Special Note: Post updated September 13th, 2007 to include link to District 6 candidate J.T. Martin's campaign website.
Well, I called it - and I didn't even need to borrow the Urim and Thummin to see it, either. Gentile vs. Mormon, according to the Deseret Morning News, although religion has not been a front-burner issue during this campaign, so far.
I thought that Ralph Becker (pictured upper left) and Dave Buhler would be the top two finishers in the Salt Lake primary mayoral race, and that's just how Salt Lakers themselves picked it on September 11th, 2007. Here are the mayoral results, replicated below:
SALT LAKE CITY MAYOR
Number of Precincts 167
Precincts Reporting 167 100.0 %
Total Votes 27239
RALPH BECKER 10486 38.50%
DAVE BUHLER 7570 27.79%
JENNY WILSON 6364 23.36%
KEITH S CHRISTENSEN 2295 8.43%
J.P. HUGHES 378 1.39%
JOHN M. RENTERIA 53 0.19%
QUINN CADY MCDONOUGH 42 0.15%
RAINER HUCK 37 0.14%
ROBERT 'LOT' MUSCHECK 14 0.05%
Click HERE to view all election results for Salt Lake County. Additional news stories on KSL Channel 5, the Salt Lake Tribune, and KUTV Channel 2.
However, Ralph Becker won by a much healthier margin than implied in two polls taken just days earlier, which first revealed Becker's last minute surge. Even Becker himself was surprised at the magnitude of his victory. Not so surprisingly, he pledged to run the same race in the general election.
"We have been feeling this wave coming our way," he said amid cheers from his campaign headquarters. "I attribute it to getting out and walking door to door, this whole city - meeting people and listening to what people's aspirations and concerns are. It's incredibly good fortune".
Buhler (pictured at left), who thanked his strong base of support, is the first capital Republican in 16 years to make it to a mayoral general election. In 1991, Buhler lost to Deedee Corradini. "All day [Tuesday], I felt like we could make it," he said, stressing that, as a moderate, he can prevail. "I'm counting on people to see past the party label and vote for me because I'll do the best job". The last Republican to actually get elected mayor was Jake Garn in 1971.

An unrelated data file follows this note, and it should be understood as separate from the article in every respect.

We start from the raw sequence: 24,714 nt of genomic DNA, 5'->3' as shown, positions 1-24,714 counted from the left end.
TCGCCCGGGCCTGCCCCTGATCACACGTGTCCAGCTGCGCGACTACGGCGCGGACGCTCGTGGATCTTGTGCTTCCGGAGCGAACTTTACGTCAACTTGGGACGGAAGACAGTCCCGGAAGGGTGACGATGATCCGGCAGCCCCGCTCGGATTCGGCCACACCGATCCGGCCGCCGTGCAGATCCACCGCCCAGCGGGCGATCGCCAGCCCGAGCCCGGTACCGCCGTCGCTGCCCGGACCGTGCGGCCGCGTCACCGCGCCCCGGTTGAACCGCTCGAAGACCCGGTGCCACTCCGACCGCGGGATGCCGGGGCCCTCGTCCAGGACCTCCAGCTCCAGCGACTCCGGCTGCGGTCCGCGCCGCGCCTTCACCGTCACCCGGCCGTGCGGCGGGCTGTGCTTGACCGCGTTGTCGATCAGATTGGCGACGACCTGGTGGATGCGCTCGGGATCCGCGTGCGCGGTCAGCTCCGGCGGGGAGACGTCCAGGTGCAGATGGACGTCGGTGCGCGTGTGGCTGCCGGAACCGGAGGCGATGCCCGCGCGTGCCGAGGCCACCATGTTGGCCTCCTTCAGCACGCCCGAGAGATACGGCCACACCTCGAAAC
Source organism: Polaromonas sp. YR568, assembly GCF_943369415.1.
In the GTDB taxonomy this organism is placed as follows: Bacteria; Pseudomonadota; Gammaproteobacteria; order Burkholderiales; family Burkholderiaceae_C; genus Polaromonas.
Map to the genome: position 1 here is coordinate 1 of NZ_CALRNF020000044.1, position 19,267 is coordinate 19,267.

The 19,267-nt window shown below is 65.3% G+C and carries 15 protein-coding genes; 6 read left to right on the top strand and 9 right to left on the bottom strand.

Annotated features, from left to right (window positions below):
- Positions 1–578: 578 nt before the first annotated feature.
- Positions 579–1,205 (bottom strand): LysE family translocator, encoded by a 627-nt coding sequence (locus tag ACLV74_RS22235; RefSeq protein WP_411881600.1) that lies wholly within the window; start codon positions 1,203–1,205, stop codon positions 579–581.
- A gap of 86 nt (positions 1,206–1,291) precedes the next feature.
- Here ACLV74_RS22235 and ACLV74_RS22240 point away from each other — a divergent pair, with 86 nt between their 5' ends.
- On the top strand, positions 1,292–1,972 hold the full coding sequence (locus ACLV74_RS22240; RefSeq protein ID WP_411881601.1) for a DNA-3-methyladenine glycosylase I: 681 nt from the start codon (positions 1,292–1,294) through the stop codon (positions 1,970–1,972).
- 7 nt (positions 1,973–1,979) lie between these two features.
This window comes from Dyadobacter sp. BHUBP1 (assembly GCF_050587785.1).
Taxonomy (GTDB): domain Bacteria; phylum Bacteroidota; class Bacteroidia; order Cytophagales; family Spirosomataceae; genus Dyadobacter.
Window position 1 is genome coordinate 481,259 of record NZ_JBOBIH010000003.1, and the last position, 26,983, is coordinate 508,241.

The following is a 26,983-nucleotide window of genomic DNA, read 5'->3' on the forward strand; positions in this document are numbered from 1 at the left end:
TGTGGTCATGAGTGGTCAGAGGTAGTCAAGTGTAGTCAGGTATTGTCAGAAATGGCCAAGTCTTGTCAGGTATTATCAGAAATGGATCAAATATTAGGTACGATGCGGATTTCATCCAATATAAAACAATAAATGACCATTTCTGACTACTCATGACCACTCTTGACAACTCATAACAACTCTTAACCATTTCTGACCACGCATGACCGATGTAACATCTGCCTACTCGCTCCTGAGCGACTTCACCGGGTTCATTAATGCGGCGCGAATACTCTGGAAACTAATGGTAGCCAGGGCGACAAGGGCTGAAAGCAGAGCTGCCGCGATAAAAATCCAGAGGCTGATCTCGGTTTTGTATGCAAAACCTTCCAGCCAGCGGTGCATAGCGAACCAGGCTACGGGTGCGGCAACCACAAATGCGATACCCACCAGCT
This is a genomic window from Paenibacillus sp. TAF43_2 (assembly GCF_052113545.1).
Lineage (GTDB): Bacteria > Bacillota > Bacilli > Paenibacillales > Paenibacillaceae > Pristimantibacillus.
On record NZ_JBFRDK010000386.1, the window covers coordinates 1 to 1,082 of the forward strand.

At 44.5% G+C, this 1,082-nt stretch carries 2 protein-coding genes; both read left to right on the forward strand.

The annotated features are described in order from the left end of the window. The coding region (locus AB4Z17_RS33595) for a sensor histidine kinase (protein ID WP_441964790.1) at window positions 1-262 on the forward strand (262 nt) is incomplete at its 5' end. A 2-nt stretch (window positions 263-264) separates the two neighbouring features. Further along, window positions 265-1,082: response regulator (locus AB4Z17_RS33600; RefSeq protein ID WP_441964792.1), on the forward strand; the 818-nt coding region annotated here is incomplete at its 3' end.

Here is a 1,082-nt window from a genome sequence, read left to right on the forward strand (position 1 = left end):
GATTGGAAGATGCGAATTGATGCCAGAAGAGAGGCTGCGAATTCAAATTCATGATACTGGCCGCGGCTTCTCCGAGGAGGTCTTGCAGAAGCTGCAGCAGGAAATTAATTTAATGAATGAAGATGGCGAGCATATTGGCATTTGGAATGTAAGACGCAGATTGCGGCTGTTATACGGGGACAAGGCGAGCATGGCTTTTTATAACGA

Jenny Wilson said she expected a tough contest, adding she never thought she was the only one who could run the city. "The campaign generated a great, collective dialogue," she said, "and I'm proud to be a part of that". Wilson said she will endorse Becker since they have the same constituencies.
Despite holding outgoing Mayor Rocky Anderson's endorsement and outspending the field with more than $600,000, Keith Christensen finished a distant fourth, failing to crack a double-digit percentage. "I'm disappointed that the effort that so many people put into this didn't translate into votes," he said. "I didn't have a natural base of either [party]. And people looked at me and said I wasn't Democratic or Republican enough". His transformation from a Republican to an "independent" for this race looked too opportunistic.
Rocky Anderson, to no one's surprise, weighed in on the results. First, he said that he will formally endorse Becker - if Becker wants it. "He'd bring tremendous intelligence and dignity to the office," Anderson said late Tuesday. "Ralph has a very informed, forward-looking, positive approach, which is exactly the opposite of what I've seen from Dave Buhler during eight years on the City Council".
Ralph Becker had better think real carefully before accepting the Rock's endorsement. It was perceived by some to be the kiss of death for Keith Christenson. In addition, Anderson's big yap may have solidified Dave Buhler's constituency and helped boost him into the finals when he launched a vitriolic attack on Buhler on August 30th, claiming that Buhler would be a "disaster" as mayor. In addition, some inopportune remarks Anderson made in a Salt Lake Tribune opinion piece this past Sunday about the trials of serving as mayor with young children, perceived by many as an oblique attack on Wilson's ability to juggle mayoral duties with parenthood, may have plateaued her campaign.
Across the Salt Lake Valley, voter turnout varied greatly, from 30% in Salt Lake City to a mere 3% in Bluffdale.
In the other Salt Lake races, the battle for Buhler's District 6 seat on the Salt Lake City Council will feature a pair of political newcomers, attorney Roger McConkie and small-business owner J.T. Martin. McConkie advanced to the general election with 39.9% of the vote, and Martin collected 31.5%.
In District 4, incumbent Nancy Saxton earned 38.9% of the vote in her bid for a third term on the City Council. Saxton will face a challenge from fellow Democrat Luke Garrott, a professor of political science at the University of Utah. Garrott garnered 34.2% of the vote. Jack Gray, despite being the only explicitly pro-family candidate in the race, and despite his public concern about illegal immigration and the resultant upsurge in crime, finished fifth with only 2.8% of the vote. Perhaps Salt Lakers will wake up to the illegal alien problem when gang graffitti starts appearing on the Avenues and on the Benches.